Monday, January 29, 2007

Local Hero




I said in a recent post that I liked doing office surgery, somewhat parenthetically implying as well that I could do a mean local anesthetic. It's true, of course. More than just lumps and bumps, I did lots of breast biopsies in my office under local, revised mastectomy skin flaps, took off a few humongous lipomas, excised gynecomastia; and I did more than a couple of simple mastectomies under local in frail ladies (not in the office.) (Also not in the office, I repaired many a hernia under local.)

Per a request from a commenter on that post, I hereby share some tricks of the trade. None, I'd say, is original; but I'm not sure that by the time one finishes training, all of these pearls -- if that's what they are -- have been assembled in the same part of every graduate's brain. Realizing it's the ultimate in surgical esoterica, I hope non-medical readers might also find it interesting, if in a useless sort of way.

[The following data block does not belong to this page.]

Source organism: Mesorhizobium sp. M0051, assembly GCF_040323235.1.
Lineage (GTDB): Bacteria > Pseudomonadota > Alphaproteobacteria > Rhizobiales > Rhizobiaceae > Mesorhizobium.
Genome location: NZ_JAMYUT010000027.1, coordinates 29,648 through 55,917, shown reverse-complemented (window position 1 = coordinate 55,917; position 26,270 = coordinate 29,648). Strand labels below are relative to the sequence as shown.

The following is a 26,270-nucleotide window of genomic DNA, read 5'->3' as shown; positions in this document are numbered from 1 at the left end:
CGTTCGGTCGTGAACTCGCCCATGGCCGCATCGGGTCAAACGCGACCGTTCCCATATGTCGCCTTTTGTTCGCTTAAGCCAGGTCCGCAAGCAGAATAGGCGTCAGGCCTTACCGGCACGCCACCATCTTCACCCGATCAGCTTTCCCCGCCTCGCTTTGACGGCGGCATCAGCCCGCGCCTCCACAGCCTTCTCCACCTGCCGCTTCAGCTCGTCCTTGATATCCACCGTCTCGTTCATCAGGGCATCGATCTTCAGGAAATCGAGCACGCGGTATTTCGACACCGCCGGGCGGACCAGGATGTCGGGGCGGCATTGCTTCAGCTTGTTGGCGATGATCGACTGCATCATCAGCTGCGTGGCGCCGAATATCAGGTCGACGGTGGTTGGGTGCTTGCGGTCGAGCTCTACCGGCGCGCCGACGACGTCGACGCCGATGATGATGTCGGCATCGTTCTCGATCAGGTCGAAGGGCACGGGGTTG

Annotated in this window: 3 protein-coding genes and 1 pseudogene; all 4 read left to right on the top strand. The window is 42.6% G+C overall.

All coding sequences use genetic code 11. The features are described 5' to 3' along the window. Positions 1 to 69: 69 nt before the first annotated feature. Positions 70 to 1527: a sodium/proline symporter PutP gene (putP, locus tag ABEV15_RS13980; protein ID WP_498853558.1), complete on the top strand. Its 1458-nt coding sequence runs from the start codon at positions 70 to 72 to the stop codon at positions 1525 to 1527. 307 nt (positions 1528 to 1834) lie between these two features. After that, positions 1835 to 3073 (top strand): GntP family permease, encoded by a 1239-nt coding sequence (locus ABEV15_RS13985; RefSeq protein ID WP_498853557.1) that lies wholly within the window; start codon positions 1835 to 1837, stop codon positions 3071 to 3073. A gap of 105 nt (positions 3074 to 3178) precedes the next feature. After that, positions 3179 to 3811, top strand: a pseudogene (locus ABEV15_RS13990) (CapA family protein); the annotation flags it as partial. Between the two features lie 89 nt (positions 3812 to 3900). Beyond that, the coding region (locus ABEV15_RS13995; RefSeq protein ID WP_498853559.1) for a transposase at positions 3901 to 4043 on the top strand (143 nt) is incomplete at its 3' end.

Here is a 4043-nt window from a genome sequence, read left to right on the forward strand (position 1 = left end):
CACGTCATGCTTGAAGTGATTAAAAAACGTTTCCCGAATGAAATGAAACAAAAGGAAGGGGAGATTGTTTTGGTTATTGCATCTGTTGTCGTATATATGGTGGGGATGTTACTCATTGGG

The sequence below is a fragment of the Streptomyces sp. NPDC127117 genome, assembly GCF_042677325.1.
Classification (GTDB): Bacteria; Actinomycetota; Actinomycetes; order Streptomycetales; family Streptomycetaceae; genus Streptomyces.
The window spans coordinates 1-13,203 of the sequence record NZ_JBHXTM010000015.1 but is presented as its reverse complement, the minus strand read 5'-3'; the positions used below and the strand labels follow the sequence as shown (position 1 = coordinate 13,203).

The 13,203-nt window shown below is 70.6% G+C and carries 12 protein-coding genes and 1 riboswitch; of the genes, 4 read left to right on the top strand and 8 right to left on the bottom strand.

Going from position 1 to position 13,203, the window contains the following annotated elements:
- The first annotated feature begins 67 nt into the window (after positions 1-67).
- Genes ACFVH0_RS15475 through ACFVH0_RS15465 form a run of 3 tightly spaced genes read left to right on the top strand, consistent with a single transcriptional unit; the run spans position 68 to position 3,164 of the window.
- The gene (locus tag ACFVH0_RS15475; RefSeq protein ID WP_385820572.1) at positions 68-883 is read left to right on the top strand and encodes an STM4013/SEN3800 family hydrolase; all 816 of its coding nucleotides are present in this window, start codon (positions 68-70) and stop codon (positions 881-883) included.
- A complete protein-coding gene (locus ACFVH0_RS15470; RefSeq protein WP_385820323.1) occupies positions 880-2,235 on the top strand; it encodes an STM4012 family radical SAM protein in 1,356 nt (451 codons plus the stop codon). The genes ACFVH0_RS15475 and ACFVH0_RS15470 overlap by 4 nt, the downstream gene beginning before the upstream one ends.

"Vocal anesthesia" is the term for when a local isn't working out. "Hold still!!... It can't possibly hurt that much!!... I've never had to inject this much local!!..." That sort of thing. The aim is to avoid that scenario. And whereas it's not quantifiable or even supportable, I think step one is establishing some rapport and a measure of emotional comfort. No point dwelling on it, since it's probably condescending: but I really like light banter, joking when appropriate, taking the time to establish a little calm and relaxation. And, of course, letting people know what's going on every step of the way. (There are, strangely, some people in whom no amount of any kind of local seems to work. I've not seen articles about it -- I bet there are some -- but I've had a few patients in whom I simply couldn't get them to the point of adequate numbness, no matter what. Extremely uncommon; but real.)